But about the time that Alynna Necheyev had visited him on that Risan beach, he’d been feeling rather melancholy. He missed being in an engine room. He missed being needed. Most of all, he missed having a purpose. On the Enterprise he’d always had a purpose, and that was keeping that beautiful ship from flying apart at the seams. He remembered those days with bittersweet fondness, and often sighed when the memories came to him.
That day on the beach, before Necheyev had blocked his sunlight, he’d been wondering what to do with himself. Scott didn’t think he could travel forever, not in a tiny little shuttlepod. He was an engineer, a man used to working with his hands, and he had never liked being idle. When the admiral had made her offer, a lot of his bluster was for show—he didn’t want to seem too eager, too desperate or needy. He’d also, if he were honest with himself, been scared out of his wits. How was he supposed to compete with all the young bucks running around out there today? They knew a great deal more about the current state of warp field mechanics and quantum physics than he did—would they consider him as outdated as he considered himself? Would they think he was just in the way of their own greatness?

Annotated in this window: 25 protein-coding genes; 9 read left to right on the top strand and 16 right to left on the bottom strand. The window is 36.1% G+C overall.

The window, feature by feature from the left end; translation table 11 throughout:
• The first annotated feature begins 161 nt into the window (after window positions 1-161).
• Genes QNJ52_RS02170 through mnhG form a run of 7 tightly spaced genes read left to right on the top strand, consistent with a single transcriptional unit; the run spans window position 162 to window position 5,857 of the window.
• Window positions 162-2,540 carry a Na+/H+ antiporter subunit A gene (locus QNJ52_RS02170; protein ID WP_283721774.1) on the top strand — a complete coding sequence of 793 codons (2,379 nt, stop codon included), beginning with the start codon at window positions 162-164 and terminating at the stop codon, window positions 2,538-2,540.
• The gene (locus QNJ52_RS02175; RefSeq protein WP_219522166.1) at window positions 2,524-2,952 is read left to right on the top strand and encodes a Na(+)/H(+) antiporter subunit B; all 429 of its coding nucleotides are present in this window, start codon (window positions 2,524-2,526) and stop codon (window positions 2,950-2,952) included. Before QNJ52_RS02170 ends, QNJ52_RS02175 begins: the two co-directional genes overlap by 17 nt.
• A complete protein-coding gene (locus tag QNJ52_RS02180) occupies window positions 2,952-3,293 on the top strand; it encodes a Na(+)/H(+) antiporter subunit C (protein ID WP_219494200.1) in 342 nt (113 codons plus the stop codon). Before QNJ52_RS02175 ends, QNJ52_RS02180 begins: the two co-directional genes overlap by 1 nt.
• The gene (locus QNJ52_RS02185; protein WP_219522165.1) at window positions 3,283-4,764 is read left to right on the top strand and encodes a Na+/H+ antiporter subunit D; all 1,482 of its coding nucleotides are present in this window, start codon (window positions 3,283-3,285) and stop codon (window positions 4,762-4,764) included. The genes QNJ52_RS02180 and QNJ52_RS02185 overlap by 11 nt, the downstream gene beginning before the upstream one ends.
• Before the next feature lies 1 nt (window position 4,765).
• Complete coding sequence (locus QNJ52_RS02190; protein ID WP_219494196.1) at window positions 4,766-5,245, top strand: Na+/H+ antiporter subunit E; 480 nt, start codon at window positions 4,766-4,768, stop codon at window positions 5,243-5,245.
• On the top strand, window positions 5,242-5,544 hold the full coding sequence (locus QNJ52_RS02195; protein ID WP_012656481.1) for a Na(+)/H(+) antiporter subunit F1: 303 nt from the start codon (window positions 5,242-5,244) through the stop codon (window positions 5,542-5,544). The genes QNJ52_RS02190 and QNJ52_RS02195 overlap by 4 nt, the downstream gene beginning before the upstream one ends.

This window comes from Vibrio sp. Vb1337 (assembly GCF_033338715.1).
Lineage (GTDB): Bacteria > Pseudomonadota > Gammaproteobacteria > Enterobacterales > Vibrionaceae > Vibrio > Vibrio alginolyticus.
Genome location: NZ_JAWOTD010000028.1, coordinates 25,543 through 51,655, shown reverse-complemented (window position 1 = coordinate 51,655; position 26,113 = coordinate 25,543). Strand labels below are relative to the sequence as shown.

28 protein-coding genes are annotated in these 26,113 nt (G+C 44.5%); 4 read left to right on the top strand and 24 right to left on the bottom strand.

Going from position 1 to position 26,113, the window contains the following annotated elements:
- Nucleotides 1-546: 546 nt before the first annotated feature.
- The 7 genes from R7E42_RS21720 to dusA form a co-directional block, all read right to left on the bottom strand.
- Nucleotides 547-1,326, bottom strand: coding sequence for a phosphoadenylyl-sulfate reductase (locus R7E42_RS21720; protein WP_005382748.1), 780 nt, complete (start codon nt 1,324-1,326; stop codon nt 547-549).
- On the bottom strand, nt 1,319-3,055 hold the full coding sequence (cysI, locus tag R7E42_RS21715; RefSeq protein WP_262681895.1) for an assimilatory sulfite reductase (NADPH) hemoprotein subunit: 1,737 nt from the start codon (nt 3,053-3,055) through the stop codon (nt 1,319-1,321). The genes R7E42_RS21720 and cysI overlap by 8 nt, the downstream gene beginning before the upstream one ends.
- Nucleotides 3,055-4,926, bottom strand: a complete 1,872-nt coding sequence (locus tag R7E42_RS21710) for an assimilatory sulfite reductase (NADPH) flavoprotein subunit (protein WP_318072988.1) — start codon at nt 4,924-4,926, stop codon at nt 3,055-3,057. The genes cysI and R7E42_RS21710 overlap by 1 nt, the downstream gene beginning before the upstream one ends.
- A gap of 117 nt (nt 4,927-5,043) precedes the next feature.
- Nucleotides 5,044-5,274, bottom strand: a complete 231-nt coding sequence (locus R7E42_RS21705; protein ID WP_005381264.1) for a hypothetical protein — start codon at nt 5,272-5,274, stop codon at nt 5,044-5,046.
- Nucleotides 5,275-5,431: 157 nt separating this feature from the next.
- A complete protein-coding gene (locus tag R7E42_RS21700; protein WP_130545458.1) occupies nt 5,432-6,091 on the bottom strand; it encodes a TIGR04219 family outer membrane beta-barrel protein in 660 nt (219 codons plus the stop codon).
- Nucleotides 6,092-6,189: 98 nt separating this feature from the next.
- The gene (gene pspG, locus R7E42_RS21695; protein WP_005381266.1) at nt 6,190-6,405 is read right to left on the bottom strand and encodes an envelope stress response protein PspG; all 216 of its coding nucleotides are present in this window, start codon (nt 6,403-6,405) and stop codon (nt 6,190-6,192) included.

Montgomery Scott knew that there was only one way to find out.
So he said yes to Admiral Necheyev’s deal, even the promotion. He wore one of his two rank pins over the top pocket on the right side of his vest, but that was as far as he was willing to go where his new rank was concerned. Over the last six weeks, despite his having told Jean-Luc Picard he could not “start again like a raw cadet,” he had done what the younger captain had suggested he do a year ago—poured over one technical manual after another. Some of the reading had surprised him, shocked him—stunned him even—but he’d forced himself to slog through it so that he would be prepared to take over the Starfleet Corps of Engineers come the start of the year’s second quarter. Scott had even logged a few hundred hours in holodeck simulations, so that he could familiarize himself with the new tools of the trade and the new engines that went into today’s starships.